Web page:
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What Is a Balrog, THE RINGS OF POWER Dark Creature of Fire?

As shown in the trailer first shared at San Diego Comic-Con, the Balrog makes an appearance in The Rings of Power‘s Second Age. Though this messes with Tolkien’s timeline, it’s an inevitable part of the story as we watch the dwarves of Khazad-dûm begin their quest for mithril. Even if they have thousands of years of prosperity before Durin’s Bane appears, the shadow and flame was always lurking deep within the mountain.

What Is a Balrog in The Lord of the Rings Lore?

Balrogs are one of the Maiar, spirits designed when the Valar first created the world. Gandalf and the other wizards are also Maiar, but Morgoth, Middle-earth’s original Dark Lord, twisted the Balrogs into demons. In the First Age, they fought alongside him and his orcs against the elves. After the War of Wrath that saw the destruction of Morgoth and ushered in the Second Age, the remaining Balrogs fled and hid in the bowels of Middle-earth.

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Tolkien was never quite clear on how many Balrogs there were. Depictions of them vary greatly over the years as well, as evidenced by the animated version below.

Balrogs passed into myth in the Second Age. But in the Third Age, in the deep chasms of Khazad-dûm the dwarves mined too greedily for mithril and awoke one. They were forced to flee their home and King Durin VI was killed. The Balrog of Moria became known as Durin’s Bane. It wielded a sword and whip made of flame. Over a thousand years later, the fellowship of the ring entered the mines and encountered the demon.

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The Balrog’s Famous Battle with Gandalf

Gandalf kills a Balrog at great personal cost. What begins as a showdown on the Bridge of Khazad-dûm ends at the Battle of the Peak 10 days later. Gandalf holds the demon back from pursuing the fellowship, calling it the Flame of Udûn, a land of evil before Mordor. But it drags him down as it falls. The rest of the fellowship leaves Moria thinking Gandalf is lost.

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Though Gandalf’s staff is broken, he wields his elvish blade Glamdring while fighting the Balrog. They battle even as they fall into the depths of Khazad-dûm and when they reach water at the lowest levels of the mountain. Gandalf then pursues the Balrog as it flees into tunnels and back up the mountain and onto its very peak. They battle for two days above the clouds at the Tower of Durin before Gandalf finally defeats the demon and its body falls down the mountainside. Gandalf the Grey also dies in this battle, though Gandalf the White revives in his place.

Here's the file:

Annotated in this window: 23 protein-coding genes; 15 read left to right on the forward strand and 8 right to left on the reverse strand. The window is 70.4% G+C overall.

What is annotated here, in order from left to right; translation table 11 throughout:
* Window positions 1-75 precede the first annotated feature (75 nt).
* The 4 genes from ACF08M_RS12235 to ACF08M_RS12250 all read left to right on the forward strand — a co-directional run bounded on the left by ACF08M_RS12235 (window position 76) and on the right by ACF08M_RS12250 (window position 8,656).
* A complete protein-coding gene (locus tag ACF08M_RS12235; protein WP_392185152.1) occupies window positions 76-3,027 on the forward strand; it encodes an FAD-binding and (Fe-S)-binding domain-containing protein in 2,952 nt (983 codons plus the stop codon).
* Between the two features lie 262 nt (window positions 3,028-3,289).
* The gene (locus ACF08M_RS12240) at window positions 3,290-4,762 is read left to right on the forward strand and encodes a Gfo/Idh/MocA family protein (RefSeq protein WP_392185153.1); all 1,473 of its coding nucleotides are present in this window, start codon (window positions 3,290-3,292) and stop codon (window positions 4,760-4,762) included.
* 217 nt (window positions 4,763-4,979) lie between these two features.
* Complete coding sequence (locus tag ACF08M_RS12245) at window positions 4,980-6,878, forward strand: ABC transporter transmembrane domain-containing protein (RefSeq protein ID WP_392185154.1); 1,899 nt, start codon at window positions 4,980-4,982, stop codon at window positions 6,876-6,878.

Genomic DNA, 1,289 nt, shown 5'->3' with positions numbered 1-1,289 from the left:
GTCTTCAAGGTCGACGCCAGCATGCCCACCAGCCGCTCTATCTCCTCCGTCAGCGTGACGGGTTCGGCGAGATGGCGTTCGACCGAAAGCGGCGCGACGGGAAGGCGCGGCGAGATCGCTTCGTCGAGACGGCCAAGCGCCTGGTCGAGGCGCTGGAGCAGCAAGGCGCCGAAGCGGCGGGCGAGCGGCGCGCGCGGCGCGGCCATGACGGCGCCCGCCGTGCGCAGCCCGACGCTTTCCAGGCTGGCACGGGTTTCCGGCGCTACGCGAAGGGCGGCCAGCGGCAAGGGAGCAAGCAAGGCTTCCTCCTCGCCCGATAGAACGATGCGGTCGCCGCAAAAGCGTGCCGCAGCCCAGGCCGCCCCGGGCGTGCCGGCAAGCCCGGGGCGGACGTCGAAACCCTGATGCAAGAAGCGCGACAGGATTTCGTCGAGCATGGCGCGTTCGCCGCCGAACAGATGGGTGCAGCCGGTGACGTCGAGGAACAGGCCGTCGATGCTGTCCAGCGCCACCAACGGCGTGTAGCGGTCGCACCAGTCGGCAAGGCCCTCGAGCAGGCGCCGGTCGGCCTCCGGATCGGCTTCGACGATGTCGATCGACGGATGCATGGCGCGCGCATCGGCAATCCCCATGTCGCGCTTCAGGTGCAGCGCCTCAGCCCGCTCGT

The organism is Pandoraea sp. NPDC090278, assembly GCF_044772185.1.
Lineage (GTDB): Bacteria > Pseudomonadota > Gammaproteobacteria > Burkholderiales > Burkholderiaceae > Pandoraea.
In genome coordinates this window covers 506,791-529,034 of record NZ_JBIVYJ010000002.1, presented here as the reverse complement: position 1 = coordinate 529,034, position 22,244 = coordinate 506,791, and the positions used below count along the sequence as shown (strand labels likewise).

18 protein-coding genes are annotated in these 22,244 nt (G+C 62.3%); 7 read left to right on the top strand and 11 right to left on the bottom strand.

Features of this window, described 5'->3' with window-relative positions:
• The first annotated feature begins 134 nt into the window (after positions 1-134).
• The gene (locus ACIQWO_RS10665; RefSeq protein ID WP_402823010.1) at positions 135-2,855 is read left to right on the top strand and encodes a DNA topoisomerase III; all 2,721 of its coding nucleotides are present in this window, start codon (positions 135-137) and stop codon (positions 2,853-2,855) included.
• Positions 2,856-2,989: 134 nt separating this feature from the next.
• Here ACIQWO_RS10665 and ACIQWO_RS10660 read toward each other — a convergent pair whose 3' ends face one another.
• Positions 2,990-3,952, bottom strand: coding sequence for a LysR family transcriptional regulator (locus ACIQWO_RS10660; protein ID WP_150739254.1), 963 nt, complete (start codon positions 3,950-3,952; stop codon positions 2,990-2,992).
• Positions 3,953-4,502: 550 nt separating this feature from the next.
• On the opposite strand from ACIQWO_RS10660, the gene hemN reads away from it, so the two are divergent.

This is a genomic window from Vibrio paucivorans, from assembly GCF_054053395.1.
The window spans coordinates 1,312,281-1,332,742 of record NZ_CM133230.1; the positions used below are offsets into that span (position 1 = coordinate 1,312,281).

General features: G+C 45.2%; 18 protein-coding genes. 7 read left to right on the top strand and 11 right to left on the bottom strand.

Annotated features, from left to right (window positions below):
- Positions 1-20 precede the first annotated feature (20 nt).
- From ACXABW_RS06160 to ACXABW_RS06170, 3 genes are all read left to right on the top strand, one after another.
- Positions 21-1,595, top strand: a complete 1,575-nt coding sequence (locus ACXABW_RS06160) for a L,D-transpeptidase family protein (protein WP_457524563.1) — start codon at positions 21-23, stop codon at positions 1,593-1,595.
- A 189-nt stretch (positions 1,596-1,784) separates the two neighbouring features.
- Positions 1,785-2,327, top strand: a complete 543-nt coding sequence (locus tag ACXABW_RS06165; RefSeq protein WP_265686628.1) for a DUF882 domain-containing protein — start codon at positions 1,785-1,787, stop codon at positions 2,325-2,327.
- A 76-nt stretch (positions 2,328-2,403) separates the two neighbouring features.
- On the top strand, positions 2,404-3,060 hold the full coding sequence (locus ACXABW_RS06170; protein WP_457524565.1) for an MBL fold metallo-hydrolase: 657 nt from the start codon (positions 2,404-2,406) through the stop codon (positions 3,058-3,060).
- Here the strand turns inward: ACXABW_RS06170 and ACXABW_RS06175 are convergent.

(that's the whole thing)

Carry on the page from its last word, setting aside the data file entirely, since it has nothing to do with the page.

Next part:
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The Balrog in The Rings of Power

The biggest time jump so far in The Rings of Power is bringing the Balrog to life at the end of episode seven. If this is in fact Durin’s Bane, it should slumber well into the Third Age. This could be just a tease and we won’t see it again for multiple seasons. Even so, its awakening is an ominous reminder that Khazad-dûm is doomed.

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What we do know is that both the elves and dwarves will continue their pursuit of mithril. The light of the Eldar is fading, taking the immortality of the elves with it. King Durin III isn’t swayed by the blighted leaf of Lindon. But Prince Durin IV is convinced to help the elves anyway after seeing how mithril brings the leaf back to life. Together he and Elrond access a vein of the ore. When the king discovers them, he exiles Elrond and removes Prince Durin from the line of succession. He also drops the leaf into the chasm.

Elrond still has his tiny bit of mithril. Disa, though no longer wearing her royal crest, convinces her husband that they are entitled to both power and mithril. Whether it’s for the benefit of the elves or the dwarves, we know mithril mining will commence. And it will lead to both the glory of Khazad-dûm and its downfall at the hands of the Balrog.

Prime Video

There are still plenty of questions to explore in The Rings of Power. Does the leaf from the tree of Lindon awaken the Balrog? Is this the same tree that songs tell was integral to the creation of mithril? Is Durin’s Bane the same demon who fought over the tree hiding the last of the lost Silmarils? When will we see the Balrog again?

Melissa is Nerdist’s science & technology staff writer. She also moderates “science of” panels at conventions and co-hosts Star Warsologies, a podcast about science and Star Wars. Follow her on Twitter @melissatruth.

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